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Old 09-28-2013, 08:57 AM   #23
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Geez, I posted that in April. You guys just catching up now?

Anyway, I can stick a strong magnet to the rim of the Snowflakes on both my present bikes. Weak magnets do not stick. I can only assume that they have iron in the mix of metal used in the casting. The original film BMW fiche all say Cast Iron, as well as the newer electronic versions and the online versions.

I had a front one replaced thru the recall a few years ago. The new one had to come from Germany and on the packing slip it said - 1 Cast Iron Snowflake rim. I keep all documentation on each bike I own. Helps a lot when/if I decide to sell it.

But, by the weight of them, one would think they are made of lead.
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Old 09-28-2013, 09:33 AM   #24
robtg
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Quote:
Originally Posted by DaveBall View Post
Geez, I posted that in April. You guys just catching up now?

Anyway, I can stick a strong magnet to the rim of the Snowflakes on both my present bikes. Weak magnets do not stick. I can only assume that they have iron in the mix of metal used in the casting. The original film BMW fiche all say Cast Iron, as well as the newer electronic versions and the online versions.

I had a front one replaced thru the recall a few years ago. The new one had to come from Germany and on the packing slip it said - 1 Cast Iron Snowflake rim. I keep all documentation on each bike I own. Helps a lot when/if I decide to sell it.

But, by the weight of them, one would think they are made of lead.

Magnet is probably picking up the steel wire in the bead of the tire.
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Old 09-28-2013, 12:15 PM   #25
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Quote:
Originally posted by robtg - Magnet is probably picking up the steel wire in the bead of the tire.
On the spokes? I don't think so. I have also done this when I had tires off and was doing a major cleanup and prepping for paint. No bearings, no tire, no anything. Just a bare wheel.

For those that are so skeptical, just go an get a good strong magnet (not the one off your fridge door) and give it a try. I have done it on several different wheels on different bikes, with different strong magnets. They all stick on quite well. These wheels are NOT aluminum or magnesium. I am certain that there are other metals mixed in but they are definitely cast steel.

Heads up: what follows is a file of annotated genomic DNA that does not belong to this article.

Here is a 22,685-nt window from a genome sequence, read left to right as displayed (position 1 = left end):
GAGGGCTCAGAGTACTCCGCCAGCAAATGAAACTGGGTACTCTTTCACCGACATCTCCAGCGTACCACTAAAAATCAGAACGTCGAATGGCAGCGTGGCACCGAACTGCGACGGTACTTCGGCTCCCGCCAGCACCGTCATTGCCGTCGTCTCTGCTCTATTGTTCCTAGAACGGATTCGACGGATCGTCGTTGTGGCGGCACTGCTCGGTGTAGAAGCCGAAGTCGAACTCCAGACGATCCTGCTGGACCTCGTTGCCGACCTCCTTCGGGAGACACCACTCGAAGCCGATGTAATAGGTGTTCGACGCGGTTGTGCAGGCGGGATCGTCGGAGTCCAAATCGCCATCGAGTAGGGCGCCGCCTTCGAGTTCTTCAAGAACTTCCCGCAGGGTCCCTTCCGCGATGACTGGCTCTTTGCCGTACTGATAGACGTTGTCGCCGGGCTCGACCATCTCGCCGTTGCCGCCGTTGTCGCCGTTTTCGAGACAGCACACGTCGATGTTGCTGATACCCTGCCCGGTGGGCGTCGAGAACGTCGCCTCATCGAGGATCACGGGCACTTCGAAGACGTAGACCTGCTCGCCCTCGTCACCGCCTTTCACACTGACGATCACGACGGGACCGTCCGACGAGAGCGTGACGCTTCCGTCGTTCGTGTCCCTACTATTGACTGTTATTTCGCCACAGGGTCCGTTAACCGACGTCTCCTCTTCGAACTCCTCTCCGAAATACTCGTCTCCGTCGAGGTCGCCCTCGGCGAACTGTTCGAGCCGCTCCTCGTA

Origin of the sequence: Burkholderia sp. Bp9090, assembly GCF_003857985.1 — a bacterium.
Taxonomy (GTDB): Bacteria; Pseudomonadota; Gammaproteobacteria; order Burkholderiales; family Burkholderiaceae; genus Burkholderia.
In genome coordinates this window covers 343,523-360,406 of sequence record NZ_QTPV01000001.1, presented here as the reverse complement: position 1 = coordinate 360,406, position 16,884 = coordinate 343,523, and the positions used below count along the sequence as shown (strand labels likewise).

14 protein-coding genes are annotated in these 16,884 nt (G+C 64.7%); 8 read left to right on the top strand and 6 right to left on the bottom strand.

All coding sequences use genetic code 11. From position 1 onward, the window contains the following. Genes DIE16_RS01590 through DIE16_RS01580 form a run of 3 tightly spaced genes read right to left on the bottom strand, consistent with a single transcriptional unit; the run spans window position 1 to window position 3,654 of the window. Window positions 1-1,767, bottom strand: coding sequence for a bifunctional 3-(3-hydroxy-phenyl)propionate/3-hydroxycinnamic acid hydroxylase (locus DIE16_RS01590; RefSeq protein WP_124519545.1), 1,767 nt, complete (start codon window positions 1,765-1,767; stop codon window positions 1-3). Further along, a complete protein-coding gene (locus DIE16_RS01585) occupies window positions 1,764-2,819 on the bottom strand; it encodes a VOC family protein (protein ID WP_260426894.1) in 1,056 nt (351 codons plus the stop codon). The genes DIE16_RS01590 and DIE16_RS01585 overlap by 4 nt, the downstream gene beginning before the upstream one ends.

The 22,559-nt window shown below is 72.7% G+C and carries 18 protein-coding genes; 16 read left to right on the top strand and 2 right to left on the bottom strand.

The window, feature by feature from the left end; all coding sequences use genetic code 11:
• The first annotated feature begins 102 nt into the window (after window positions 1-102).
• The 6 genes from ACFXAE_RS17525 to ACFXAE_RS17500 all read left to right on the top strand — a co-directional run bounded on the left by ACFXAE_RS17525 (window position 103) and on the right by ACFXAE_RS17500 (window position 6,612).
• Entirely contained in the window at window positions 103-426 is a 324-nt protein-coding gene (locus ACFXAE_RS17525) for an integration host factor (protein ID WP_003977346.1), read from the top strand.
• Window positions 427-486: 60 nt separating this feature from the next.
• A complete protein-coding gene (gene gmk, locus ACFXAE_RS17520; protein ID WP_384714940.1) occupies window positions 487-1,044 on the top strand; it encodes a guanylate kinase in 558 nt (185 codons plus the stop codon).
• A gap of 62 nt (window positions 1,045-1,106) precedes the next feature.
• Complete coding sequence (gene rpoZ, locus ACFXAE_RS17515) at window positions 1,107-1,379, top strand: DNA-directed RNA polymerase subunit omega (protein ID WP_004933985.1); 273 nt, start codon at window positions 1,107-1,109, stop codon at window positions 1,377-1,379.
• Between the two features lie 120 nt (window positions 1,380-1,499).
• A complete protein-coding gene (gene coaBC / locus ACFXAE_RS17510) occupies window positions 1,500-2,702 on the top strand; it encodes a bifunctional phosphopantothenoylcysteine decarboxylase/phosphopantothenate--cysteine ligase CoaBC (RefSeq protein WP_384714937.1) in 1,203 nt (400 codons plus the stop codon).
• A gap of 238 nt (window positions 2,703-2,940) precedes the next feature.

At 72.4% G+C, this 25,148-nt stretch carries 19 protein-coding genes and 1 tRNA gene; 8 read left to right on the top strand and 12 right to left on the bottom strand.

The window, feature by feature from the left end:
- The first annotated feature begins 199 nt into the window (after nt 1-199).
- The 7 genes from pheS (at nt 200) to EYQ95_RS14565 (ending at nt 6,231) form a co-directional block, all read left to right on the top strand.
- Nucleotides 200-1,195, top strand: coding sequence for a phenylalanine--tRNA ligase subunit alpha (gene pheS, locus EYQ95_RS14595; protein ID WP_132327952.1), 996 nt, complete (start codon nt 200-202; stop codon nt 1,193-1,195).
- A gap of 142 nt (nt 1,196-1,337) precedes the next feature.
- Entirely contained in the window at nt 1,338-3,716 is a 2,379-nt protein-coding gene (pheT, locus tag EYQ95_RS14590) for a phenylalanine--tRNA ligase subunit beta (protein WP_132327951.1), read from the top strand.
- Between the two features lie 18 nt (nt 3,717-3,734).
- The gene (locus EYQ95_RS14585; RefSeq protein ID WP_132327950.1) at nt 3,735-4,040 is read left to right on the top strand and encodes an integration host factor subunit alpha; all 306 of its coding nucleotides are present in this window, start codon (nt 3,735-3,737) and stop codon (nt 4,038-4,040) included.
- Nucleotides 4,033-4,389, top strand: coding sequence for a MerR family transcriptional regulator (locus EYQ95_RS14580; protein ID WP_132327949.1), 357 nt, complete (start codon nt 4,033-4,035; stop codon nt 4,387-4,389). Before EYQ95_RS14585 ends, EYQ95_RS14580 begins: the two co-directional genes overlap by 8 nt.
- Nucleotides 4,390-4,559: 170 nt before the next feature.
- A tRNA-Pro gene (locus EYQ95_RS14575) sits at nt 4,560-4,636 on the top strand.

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Old 09-28-2013, 12:43 PM   #26
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bullshit
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Old 09-28-2013, 12:52 PM   #27
Plaka
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Originally Posted by RayB View Post
bullshit
Bingo.


I just did it, rare earth magnets in magnet cups. Strong enough to cut you if you have a finger in the wrong place when they get near iron. Zero stiction on two sets of snowflakes. They grabbed the disks, which are a feritic stainless, but not very strongly.
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Old 09-28-2013, 08:23 PM   #28
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Quote:
Originally Posted by Gian4 View Post
I've been riding for over 30 years and I know stiff cross winds are no fun but I don't have past experience on faired bikes to compare too.

Thanks
Gian4
Hello Gian4,

I don't mean to be condescending, but are you allowing the bike to lean to adjust for the cross wind? I often ride in really strong cross winds and as long as I let the bike ('81RS) find its own balance, it tracks straight and true no matter the wind (sometimes really leaned over for quite a distance). If you try to keep it at 90 deg., like a car, it will wonder all over the road. As far as passing big rigs at speed (~ 90) I always tend to lean forward on the tank to keep the bike settled and wobble free.
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Old 09-28-2013, 08:38 PM   #29
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I have to agree that the RS models do self steer into the wind however this trait takes some getting used to. On a recent trip home on the sea to sky highway ( Vancouver to Whistler connector ) the wind was exceptionaly strong gusting across the road. While my RS was stable it still took some getting used to it self correcting into the gusts. As I rode along I started to notice groups of other motorcycles pulled over to wait out the wind gusts.
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Old 09-28-2013, 08:59 PM   #30
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If you had cast iron wheels, crosswinds wouldn't be a problem.